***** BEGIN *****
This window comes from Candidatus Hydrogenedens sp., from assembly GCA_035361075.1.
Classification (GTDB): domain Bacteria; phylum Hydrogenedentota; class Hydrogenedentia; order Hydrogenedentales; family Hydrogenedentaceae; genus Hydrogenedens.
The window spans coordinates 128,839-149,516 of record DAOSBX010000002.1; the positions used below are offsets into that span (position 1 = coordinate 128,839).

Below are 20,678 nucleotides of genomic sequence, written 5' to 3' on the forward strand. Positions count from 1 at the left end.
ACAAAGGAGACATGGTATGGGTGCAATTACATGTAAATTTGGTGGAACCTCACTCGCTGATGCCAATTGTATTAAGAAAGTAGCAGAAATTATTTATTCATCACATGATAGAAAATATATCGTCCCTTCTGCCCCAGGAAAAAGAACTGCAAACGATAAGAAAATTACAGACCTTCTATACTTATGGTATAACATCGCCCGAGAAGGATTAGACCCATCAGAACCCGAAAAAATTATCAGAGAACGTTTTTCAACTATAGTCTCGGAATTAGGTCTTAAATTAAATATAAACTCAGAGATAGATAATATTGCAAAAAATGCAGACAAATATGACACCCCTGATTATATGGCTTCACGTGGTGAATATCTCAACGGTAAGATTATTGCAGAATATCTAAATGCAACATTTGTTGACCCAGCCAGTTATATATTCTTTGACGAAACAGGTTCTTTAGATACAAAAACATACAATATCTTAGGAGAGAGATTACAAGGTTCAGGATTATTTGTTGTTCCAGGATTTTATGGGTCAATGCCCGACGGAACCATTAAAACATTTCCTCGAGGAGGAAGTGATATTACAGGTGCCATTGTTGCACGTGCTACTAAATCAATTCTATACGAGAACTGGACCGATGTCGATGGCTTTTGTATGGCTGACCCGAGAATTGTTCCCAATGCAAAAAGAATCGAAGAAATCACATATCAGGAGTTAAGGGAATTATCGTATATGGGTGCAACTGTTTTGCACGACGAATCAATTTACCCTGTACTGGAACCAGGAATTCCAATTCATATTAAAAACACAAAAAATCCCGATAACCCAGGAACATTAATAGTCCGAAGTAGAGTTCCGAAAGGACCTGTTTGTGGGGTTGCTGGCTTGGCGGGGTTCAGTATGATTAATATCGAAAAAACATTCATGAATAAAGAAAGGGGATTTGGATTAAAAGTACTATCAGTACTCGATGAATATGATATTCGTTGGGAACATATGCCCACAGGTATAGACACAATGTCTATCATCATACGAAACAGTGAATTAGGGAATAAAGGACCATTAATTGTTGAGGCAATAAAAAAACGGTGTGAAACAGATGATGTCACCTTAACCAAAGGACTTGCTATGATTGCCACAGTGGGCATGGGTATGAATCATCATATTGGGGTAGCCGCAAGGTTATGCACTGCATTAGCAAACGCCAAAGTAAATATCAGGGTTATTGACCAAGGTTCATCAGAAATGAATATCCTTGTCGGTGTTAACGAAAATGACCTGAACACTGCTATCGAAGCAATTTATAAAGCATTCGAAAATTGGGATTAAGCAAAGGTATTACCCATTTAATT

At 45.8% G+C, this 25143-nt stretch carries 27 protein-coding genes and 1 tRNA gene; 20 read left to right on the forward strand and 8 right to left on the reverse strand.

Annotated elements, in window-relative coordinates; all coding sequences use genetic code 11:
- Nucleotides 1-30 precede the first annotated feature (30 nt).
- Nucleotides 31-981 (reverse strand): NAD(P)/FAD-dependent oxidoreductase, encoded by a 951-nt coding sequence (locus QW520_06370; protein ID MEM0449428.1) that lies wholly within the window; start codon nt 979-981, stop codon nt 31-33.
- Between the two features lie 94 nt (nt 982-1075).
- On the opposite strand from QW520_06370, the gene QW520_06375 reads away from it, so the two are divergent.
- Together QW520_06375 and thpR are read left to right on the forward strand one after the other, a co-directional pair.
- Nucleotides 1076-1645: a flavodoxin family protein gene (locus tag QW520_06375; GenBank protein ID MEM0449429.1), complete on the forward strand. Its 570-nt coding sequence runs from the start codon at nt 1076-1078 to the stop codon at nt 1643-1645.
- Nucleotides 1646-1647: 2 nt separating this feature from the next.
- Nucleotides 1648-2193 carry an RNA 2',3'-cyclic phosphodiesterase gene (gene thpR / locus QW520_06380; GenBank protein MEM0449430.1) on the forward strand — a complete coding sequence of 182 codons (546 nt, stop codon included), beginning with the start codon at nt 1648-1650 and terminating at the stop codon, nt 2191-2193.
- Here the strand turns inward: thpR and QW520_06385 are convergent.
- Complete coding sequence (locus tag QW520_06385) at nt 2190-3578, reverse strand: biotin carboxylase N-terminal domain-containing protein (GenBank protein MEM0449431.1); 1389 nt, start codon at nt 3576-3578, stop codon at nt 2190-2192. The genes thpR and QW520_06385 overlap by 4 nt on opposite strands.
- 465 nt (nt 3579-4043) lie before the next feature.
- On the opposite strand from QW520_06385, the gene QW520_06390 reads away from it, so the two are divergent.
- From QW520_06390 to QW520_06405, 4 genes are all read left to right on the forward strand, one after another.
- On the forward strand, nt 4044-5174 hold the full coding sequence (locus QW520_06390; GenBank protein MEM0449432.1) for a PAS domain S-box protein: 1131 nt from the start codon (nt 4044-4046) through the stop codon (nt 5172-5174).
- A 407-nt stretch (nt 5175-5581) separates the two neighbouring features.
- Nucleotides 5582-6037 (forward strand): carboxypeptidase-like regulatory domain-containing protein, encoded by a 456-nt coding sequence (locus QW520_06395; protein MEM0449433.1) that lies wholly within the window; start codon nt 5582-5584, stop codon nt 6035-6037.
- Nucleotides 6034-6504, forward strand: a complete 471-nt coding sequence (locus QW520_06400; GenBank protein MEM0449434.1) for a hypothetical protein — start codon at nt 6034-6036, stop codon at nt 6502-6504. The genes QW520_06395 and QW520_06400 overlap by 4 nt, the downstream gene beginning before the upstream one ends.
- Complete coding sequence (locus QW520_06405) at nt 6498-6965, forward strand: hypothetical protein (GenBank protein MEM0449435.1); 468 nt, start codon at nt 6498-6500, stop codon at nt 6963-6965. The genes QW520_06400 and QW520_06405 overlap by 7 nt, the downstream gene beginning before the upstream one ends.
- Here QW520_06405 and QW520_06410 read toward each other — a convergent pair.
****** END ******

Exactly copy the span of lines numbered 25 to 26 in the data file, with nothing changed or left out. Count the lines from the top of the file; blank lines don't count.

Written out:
- Complete coding sequence (locus QW520_06405) at nt 6498-6965, forward strand: hypothetical protein (GenBank protein MEM0449435.1); 468 nt, start codon at nt 6498-6500, stop codon at nt 6963-6965. The genes QW520_06400 and QW520_06405 overlap by 7 nt, the downstream gene beginning before the upstream one ends.
- Here QW520_06405 and QW520_06410 read toward each other — a convergent pair.